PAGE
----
Meanwhile, Tom Struble, tech policy manager for the R Street Institute, says “the impending change in net neutrality will likely have a significant and positive impact on those who currently lack access to broadband or have limited options when it comes to broadband providers.” The R Street Institute is a nonprofit dedicated to promoting free markets and limited government via policy research and outreach.
Struble added that the 2015 Title II reclassification, the regulation establishing net neutrality, currently in place has been depressing investment and deployment by broadband providers. Investments in broadband infrastructure have fallen by $5.6 billion since 2015, when the Title II order took effect, according to Struble.
“Repealing Title II and returning to the light-touch framework for net neutrality will likely stimulate broadband investment, which will mean more deployment, faster speeds, and greater consumer choice going forward when it comes to broadband service,” Struble said, adding that “increased investment in broadband infrastructure will do a lot to close the digital divide over the long run.”
Struble said prioritization deals should be assessed on a case-by-case basis.
“Because while some prioritization could be harmful – for example, an ISP prioritizing its own voIP or video service over a competitor’s service – some prioritization could also be very beneficial. For example, an ISP prioritizing all voIP and video services over all e-mail or software updates, which aren’t as sensitive to latency, packet loss or other quality of service disruptions,” he said. “By judging these practices on a case-by-case basis, we can hopefully get all the good prioritization and none of the bad.”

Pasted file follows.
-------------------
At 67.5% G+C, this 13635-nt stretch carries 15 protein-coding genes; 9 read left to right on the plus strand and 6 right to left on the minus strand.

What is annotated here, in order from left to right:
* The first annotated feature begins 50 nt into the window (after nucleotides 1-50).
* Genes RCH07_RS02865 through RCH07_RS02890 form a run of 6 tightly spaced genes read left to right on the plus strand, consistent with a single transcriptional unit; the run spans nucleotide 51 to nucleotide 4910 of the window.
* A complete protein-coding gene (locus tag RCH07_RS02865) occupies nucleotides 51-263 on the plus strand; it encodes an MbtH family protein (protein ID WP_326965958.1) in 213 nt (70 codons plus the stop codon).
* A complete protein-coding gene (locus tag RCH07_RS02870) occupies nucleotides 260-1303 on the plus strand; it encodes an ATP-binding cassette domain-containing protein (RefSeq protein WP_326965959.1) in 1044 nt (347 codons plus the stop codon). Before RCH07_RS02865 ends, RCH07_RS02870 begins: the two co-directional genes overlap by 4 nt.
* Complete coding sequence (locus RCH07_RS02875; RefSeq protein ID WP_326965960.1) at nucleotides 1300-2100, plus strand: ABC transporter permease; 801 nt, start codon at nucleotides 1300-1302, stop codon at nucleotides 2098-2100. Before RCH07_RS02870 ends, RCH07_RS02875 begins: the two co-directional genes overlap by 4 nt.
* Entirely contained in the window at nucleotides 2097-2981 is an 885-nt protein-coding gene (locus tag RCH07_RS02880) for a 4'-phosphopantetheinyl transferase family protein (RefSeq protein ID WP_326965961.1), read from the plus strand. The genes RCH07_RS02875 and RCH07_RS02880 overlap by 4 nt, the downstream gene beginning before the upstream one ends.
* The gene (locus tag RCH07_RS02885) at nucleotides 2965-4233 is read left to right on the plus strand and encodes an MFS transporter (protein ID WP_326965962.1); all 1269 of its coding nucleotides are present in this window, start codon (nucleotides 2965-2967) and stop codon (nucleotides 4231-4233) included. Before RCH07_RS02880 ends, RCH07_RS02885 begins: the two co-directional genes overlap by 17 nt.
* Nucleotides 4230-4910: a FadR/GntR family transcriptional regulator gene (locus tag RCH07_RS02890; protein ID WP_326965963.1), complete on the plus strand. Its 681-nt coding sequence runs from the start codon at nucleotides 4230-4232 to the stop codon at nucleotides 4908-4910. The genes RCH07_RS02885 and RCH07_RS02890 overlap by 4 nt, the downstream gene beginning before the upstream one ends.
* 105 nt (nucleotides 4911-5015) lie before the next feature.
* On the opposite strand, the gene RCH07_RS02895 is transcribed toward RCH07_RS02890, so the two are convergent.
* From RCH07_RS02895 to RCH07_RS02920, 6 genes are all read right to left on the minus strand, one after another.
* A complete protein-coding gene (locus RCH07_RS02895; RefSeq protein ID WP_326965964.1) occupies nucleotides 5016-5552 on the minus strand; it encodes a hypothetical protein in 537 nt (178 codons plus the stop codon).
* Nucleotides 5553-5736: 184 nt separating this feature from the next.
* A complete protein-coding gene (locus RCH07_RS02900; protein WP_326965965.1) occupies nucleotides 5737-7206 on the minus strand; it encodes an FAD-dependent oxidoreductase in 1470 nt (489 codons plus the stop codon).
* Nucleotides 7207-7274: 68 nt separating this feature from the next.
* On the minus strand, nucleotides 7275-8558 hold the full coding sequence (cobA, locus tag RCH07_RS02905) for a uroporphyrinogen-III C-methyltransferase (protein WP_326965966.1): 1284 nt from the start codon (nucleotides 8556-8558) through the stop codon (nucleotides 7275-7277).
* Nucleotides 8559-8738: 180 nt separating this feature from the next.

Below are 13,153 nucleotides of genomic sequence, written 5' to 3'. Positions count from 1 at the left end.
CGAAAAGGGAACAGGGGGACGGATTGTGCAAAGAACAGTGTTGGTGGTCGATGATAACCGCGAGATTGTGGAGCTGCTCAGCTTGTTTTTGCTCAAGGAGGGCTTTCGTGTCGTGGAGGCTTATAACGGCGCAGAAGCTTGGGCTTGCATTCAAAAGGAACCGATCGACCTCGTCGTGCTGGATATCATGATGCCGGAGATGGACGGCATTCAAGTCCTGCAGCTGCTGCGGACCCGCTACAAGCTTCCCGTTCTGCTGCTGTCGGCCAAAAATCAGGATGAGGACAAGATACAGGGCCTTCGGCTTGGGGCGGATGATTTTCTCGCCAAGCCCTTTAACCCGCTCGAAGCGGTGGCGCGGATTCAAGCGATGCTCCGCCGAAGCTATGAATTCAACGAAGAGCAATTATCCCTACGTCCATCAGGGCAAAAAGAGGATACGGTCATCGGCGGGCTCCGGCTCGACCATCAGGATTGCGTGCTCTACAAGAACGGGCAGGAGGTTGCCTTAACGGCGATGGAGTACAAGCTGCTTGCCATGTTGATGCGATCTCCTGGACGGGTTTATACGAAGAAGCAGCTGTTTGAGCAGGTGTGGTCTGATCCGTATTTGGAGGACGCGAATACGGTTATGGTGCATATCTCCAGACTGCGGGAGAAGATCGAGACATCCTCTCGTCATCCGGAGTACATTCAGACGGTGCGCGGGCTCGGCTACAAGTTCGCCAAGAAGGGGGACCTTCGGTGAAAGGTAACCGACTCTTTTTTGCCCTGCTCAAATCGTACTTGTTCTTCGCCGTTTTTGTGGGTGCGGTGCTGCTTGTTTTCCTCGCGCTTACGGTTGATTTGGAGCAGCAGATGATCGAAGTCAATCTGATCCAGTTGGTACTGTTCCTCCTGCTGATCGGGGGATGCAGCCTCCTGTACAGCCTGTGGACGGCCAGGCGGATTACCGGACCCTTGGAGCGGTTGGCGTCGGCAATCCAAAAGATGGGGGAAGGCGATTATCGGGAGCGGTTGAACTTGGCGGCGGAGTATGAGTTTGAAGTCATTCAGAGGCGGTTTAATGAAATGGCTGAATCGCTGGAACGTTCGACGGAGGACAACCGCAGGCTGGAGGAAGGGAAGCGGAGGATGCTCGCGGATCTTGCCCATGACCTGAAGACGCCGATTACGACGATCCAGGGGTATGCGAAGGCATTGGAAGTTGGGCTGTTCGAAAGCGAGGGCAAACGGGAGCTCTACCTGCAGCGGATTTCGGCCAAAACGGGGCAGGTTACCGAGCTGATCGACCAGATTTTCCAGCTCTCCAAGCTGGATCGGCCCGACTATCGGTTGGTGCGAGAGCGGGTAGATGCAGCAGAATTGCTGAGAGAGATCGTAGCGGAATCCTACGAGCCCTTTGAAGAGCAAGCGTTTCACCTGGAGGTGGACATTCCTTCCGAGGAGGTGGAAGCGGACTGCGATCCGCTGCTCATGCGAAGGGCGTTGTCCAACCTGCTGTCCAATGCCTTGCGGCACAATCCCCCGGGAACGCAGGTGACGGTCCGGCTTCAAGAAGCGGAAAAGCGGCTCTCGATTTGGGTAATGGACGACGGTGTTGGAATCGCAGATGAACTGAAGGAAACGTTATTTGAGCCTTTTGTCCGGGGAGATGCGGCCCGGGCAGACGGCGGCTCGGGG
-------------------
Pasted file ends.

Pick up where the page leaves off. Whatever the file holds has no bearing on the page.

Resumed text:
Neuman argues that there isn’t a free market in terms of Internet access. “You usually have just two options, both of which are typically franchised,” he said. “On one hand, you’ve got the ISPs saying, well, market forces should prevail. But on the other hand, any time you have any proposals to allow new organizations to come in and create access – whether that’s things like Google Fiber or municipal ISPs that have been proposed in various places – the cable industry and telecommunication companies are doing everything in their power to thwart [them], including lawsuits and trying to push through legislation to ban it from happening.”
A real world example of what happens without net neutrality can be found in Portugal, where there is no real net neutrality. The Business Insider recently explored the data structure of Portugal’s wireless carrier Meo, which has a tier structure that users pay on top of “traditional data.” They pay one price a month for messaging, another for social networks and another price to add on video apps, music apps and email or cloud apps.
“I haven’t heard any proposals for that per se (in the U.S.) but we’ve got the flipside of that: the ISPs are wanting to be able to go to the service provider and collect extra fees, which would then ultimately get tacked on to whatever the cost of those services are,” Neuman said.